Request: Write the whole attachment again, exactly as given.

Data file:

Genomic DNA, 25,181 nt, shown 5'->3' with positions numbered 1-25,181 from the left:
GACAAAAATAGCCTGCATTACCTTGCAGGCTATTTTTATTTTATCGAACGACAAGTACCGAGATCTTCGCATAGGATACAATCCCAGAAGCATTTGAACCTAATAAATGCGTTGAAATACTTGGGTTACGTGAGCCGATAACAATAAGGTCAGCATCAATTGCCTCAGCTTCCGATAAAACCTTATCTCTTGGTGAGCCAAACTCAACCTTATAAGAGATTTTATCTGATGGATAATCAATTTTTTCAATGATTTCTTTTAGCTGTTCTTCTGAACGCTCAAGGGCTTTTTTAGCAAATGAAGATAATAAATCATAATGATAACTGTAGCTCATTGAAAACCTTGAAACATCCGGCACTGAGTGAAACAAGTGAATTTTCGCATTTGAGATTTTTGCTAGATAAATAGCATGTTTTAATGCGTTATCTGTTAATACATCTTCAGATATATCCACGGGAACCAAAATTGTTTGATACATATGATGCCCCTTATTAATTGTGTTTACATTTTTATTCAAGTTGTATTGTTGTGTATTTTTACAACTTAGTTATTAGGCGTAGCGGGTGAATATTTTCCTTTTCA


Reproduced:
Genomic DNA, 25,181 nt, shown 5'->3' with positions numbered 1-25,181 from the left:
GACAAAAATAGCCTGCATTACCTTGCAGGCTATTTTTATTTTATCGAACGACAAGTACCGAGATCTTCGCATAGGATACAATCCCAGAAGCATTTGAACCTAATAAATGCGTTGAAATACTTGGGTTACGTGAGCCGATAACAATAAGGTCAGCATCAATTGCCTCAGCTTCCGATAAAACCTTATCTCTTGGTGAGCCAAACTCAACCTTATAAGAGATTTTATCTGATGGATAATCAATTTTTTCAATGATTTCTTTTAGCTGTTCTTCTGAACGCTCAAGGGCTTTTTTAGCAAATGAAGATAATAAATCATAATGATAACTGTAGCTCATTGAAAACCTTGAAACATCCGGCACTGAGTGAAACAAGTGAATTTTCGCATTTGAGATTTTTGCTAGATAAATAGCATGTTTTAATGCGTTATCTGTTAATACATCTTCAGATATATCCACGGGAACCAAAATTGTTTGATACATATGATGCCCCTTATTAATTGTGTTTACATTTTTATTCAAGTTGTATTGTTGTGTATTTTTACAACTTAGTTATTAGGCGTAGCGGGTGAATATTTTCCTTTTCA